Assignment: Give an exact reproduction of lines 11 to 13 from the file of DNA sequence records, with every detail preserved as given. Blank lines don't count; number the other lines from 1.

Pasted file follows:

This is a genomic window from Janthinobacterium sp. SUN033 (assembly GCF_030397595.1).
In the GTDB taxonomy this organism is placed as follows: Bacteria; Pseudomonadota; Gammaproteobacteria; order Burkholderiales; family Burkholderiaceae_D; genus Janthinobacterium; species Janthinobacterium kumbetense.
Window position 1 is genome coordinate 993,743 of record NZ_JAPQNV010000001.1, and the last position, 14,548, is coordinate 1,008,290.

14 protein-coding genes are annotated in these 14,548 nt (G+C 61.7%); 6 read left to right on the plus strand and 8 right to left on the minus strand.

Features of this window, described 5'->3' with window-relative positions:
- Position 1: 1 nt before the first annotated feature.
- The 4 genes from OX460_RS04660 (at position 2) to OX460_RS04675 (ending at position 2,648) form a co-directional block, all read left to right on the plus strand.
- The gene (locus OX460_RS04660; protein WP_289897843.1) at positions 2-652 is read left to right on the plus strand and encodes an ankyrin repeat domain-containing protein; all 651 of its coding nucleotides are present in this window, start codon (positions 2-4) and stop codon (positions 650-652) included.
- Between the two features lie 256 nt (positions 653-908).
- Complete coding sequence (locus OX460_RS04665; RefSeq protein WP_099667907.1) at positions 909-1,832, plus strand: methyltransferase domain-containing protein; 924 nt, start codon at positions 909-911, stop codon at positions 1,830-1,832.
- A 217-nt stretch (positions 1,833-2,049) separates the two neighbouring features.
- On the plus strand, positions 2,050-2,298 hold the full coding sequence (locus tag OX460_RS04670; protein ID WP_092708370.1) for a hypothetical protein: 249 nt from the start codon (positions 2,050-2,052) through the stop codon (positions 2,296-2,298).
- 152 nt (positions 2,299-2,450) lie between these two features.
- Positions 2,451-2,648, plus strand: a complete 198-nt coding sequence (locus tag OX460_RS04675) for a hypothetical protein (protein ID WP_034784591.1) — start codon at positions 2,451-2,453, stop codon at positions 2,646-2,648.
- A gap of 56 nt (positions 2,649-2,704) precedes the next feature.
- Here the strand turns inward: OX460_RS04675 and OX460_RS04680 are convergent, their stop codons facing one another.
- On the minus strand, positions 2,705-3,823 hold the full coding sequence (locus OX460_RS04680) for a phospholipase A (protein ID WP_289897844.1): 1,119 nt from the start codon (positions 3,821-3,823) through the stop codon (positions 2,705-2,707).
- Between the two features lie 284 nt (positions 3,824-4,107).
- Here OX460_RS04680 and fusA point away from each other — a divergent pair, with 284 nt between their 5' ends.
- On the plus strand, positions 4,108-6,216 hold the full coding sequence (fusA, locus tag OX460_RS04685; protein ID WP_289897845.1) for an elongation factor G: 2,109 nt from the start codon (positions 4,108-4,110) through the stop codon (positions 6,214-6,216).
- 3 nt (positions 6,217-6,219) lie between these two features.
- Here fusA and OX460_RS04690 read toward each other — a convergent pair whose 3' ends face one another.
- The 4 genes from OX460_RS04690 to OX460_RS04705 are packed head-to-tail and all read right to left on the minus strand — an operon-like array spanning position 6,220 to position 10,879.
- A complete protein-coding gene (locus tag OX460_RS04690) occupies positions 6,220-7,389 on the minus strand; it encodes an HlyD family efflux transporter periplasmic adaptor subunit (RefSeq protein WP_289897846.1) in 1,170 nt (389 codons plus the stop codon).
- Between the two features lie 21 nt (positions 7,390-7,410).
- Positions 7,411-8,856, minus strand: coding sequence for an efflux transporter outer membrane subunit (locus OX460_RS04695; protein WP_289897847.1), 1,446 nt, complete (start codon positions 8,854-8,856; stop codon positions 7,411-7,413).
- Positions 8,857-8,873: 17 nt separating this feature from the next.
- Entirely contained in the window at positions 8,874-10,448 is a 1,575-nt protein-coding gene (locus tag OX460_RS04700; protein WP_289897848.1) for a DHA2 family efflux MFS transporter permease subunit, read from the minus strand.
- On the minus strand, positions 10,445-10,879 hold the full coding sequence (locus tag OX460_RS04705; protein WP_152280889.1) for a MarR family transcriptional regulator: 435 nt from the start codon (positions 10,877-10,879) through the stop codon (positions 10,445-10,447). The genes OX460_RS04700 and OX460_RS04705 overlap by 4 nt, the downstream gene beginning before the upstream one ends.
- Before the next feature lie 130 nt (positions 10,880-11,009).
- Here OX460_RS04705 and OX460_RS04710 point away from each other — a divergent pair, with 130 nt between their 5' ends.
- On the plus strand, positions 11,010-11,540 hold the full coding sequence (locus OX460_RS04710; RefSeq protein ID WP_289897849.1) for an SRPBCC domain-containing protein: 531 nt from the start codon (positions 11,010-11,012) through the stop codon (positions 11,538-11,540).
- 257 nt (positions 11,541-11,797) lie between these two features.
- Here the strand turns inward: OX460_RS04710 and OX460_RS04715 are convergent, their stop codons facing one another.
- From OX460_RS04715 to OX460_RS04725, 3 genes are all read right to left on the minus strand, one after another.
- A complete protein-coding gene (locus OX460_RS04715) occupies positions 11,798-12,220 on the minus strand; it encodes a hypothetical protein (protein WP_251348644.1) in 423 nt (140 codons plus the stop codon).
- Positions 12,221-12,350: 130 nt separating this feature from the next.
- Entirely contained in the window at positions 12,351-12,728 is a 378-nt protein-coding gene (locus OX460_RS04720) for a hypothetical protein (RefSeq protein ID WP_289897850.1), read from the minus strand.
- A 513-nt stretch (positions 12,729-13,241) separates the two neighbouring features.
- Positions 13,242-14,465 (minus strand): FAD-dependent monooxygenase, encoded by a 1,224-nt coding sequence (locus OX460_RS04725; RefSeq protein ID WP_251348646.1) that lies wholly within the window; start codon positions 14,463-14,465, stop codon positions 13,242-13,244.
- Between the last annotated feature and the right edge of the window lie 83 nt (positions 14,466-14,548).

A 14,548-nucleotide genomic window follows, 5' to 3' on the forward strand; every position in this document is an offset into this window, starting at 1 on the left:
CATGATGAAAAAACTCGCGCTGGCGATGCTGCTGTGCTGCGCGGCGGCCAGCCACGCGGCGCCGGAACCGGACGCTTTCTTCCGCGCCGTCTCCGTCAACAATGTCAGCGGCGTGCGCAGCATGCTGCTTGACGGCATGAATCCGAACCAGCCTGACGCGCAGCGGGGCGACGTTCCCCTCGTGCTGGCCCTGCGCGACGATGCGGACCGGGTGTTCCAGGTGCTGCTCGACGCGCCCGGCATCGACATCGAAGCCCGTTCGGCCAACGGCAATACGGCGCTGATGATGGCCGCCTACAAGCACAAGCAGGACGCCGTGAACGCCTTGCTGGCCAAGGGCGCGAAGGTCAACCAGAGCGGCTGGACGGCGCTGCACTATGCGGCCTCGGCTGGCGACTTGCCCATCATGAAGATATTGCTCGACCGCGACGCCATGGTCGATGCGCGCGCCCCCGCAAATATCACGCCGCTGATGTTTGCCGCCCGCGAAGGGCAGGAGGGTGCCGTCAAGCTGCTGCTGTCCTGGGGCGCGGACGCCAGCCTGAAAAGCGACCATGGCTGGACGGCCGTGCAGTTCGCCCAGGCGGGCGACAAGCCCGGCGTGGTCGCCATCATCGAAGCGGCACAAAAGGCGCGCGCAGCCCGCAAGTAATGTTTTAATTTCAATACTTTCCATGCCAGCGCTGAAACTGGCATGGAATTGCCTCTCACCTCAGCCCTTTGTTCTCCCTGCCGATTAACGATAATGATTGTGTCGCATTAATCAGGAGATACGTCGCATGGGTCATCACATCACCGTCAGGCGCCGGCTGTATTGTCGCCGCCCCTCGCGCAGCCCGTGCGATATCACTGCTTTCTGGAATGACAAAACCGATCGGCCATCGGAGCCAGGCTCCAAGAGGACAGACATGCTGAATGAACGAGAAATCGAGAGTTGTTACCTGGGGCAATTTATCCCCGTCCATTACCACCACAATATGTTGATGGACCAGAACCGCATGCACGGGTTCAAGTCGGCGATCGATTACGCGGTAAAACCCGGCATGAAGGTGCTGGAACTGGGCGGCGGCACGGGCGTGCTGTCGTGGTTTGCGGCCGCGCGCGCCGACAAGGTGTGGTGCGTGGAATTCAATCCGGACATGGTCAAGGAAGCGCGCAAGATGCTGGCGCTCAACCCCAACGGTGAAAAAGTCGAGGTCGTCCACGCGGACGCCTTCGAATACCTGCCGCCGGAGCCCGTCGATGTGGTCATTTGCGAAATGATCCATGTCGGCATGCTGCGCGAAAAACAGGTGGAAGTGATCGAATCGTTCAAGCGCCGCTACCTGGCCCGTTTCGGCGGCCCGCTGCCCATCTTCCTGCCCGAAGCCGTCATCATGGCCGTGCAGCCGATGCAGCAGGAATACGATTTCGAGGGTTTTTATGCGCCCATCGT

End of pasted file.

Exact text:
- A 217-nt stretch (positions 1,833-2,049) separates the two neighbouring features.
- On the plus strand, positions 2,050-2,298 hold the full coding sequence (locus tag OX460_RS04670; protein ID WP_092708370.1) for a hypothetical protein: 249 nt from the start codon (positions 2,050-2,052) through the stop codon (positions 2,296-2,298).
- 152 nt (positions 2,299-2,450) lie between these two features.